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Skin Bank

Contact Information
Skin Bank Unit
Singapore General Hospital
65 6321 4974


Visit to find out more about legislation acts on organ and tissue donation in Singapore - Human Organ Transplant Act (HOTA) and Medical (Therapy, Education and Research) Act (MTERA)
The SGH Skin Bank and Skin Culture Laboratory was set up in 1991 to meet the skin graft needs of burn patients. Located within the SGH Burns Centre, its supporting role to the treatment of massive burn injuries is getting indispensible. This is because donor skin allograft (skin from an organ donor), procured and preserved by the Skin Bank, is deemed as one of the best temporary biological dressing for massive and serious burn injury.

However over the years, the supply of donor skin recovered was not sufficient to meet the demand of massive burn cases. There were instances when the SGH Skin Bank had to urgently request for skin allograft from tissue banks in Australia and the United States.

How do I sign up as a Skin Donor?

We encourage you to consider this selfless act and to talk with your loved ones about signing up as a skin donor. If you have any other questions concerning donation of other organs, please call the Organ Donor Registry at Tel : 6321-4390.

Sign Up Now!

Once you have decided to make this gift of life, complete and sign an Organ Donation Card in the presence of two witnesses. Mail this self-addressing form and an Organ Donor Card will be issued to you by the Organ Donor Registry, Ministry of Health. Please carry this card with you at all times so that medical personnel can be instantly alerted to your wishes.

While we are all familiar with the life-saving concept of organ donation upon death, the fact that the thin patches of skin can also have life-or-death significance to countless burns victims may not occur to us.


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About Skin Donation

Our skin is the largest human organ. It enables us to have our sense of touch, acts as a shield to protect us from heat and cold, and from environmental factors such as chemicals, ultraviolet radiation and bacteria.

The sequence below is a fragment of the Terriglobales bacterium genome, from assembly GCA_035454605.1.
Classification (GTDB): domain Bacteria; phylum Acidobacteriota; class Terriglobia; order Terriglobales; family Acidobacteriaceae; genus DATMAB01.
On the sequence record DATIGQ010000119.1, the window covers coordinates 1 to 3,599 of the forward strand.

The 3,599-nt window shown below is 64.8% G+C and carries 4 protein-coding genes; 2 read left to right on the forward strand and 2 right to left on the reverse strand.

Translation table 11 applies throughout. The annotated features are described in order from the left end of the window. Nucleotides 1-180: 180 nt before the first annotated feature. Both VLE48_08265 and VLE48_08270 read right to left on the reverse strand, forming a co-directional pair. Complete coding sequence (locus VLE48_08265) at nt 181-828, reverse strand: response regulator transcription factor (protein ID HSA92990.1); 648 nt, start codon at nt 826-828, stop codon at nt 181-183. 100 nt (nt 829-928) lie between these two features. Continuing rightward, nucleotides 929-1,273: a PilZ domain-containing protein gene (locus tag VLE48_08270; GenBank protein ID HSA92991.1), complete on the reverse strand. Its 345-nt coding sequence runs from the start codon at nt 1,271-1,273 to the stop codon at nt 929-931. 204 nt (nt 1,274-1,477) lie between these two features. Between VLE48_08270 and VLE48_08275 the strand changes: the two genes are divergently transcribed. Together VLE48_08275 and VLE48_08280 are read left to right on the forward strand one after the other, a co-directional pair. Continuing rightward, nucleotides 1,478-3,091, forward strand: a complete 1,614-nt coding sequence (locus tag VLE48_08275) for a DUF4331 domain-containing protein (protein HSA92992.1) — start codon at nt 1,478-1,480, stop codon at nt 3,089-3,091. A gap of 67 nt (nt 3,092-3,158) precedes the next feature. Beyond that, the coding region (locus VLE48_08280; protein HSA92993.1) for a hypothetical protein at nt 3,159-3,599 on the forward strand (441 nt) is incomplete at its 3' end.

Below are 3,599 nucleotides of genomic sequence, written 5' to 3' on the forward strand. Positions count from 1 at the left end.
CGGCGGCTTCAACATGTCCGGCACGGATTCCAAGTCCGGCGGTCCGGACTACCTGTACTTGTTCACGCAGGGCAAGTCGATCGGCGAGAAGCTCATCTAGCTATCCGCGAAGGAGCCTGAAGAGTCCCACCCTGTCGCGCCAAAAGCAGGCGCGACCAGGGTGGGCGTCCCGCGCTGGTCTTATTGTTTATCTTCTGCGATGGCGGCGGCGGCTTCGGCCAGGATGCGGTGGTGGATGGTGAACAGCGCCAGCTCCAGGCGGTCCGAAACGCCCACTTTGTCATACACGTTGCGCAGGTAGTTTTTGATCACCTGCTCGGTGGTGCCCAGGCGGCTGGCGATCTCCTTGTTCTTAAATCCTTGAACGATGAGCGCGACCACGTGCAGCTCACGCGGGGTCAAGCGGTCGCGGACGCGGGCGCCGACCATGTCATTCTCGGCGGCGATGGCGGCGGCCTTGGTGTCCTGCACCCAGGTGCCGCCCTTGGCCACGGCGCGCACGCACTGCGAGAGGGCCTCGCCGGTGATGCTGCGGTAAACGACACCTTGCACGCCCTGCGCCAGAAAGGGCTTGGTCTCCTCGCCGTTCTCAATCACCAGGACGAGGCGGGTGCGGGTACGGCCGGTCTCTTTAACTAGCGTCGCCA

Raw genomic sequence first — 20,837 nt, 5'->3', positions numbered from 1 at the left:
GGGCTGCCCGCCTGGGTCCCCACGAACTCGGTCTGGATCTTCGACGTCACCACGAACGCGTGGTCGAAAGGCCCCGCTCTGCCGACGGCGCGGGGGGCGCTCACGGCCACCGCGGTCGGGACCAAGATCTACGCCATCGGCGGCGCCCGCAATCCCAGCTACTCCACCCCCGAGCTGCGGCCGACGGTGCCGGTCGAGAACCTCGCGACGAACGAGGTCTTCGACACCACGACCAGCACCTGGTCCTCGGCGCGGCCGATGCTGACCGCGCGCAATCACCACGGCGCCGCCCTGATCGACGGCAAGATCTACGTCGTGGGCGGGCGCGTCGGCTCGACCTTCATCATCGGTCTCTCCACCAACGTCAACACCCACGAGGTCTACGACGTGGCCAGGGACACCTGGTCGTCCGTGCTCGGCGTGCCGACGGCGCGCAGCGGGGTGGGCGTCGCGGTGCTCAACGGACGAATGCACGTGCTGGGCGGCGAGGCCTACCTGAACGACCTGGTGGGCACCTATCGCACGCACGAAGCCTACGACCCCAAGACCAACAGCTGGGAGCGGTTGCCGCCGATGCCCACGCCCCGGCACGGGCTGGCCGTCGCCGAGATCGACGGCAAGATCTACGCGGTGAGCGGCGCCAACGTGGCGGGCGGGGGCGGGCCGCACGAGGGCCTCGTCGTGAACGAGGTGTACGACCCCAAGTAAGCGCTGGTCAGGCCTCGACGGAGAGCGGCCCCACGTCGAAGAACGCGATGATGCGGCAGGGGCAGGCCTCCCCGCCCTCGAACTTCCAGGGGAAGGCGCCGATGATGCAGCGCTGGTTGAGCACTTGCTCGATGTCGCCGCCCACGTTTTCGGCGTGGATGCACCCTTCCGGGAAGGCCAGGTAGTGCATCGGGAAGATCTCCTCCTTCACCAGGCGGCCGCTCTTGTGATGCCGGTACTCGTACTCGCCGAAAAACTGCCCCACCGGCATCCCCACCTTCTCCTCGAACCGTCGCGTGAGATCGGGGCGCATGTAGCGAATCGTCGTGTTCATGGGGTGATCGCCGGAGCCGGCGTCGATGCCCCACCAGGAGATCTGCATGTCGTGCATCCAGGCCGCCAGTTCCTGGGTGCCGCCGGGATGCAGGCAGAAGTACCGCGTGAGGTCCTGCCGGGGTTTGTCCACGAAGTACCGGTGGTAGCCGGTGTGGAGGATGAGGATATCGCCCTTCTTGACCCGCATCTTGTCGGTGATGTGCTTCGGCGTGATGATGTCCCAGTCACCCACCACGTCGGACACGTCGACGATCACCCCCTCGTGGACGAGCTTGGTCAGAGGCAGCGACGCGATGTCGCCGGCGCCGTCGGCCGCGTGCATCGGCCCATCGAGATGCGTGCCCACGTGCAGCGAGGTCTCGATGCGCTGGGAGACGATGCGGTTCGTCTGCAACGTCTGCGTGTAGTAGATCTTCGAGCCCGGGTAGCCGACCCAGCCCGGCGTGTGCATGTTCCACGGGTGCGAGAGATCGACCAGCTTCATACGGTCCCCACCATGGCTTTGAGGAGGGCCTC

Under normal conditions, our skin is able to mend itself from daily wear and tear. However, when skin gets too badly burnt or damaged, it is unable to repair itself without help. For patients with severe burn injuries, one way to promote healing is to cover the wound with donated skin.

Can skin be donated?

The Skin Bank recovers, prepares and preserves donated skin to be used for burns treatment. As with other organs, skin can be donated upon a person's death.

Using donated skin

In Singapore, the SGH Burns Centre treats approximately 200 patients each year. Most of them suffer from burn injuries due to industrial or domestic accidents. They include toddlers scalded by hot water at home and adults badly burnt by chemicals or flames. About 10% of these patients sustain major burns.

Donated skin is used as a temporary dressing for severe burns patients who do not have enough healthy skin on their body that the surgeon can use to graft onto their wounds. The donated skin helps relieve the patient's pain and discomfort, prevents risk of infection and minimises fluid loss.

Donated skin helps save lives. Without skin transplant, many severe burns patients could succumb to severe infection, leading to mortality.

How is skin recovered?

Skin is recovered from deceased donors. In order for the tissue to be useful, recovery is done within 15 hours from the time of death. The screening process for a potential donor includes reviewing of all donor medical records, physical examination and blood sampling for infectious diseases.

Using special instruments, only the outer skin is recovered. The thickness of the skin recovered is about 0.04cm, leaving approximately 85% of the donor's skin still intact.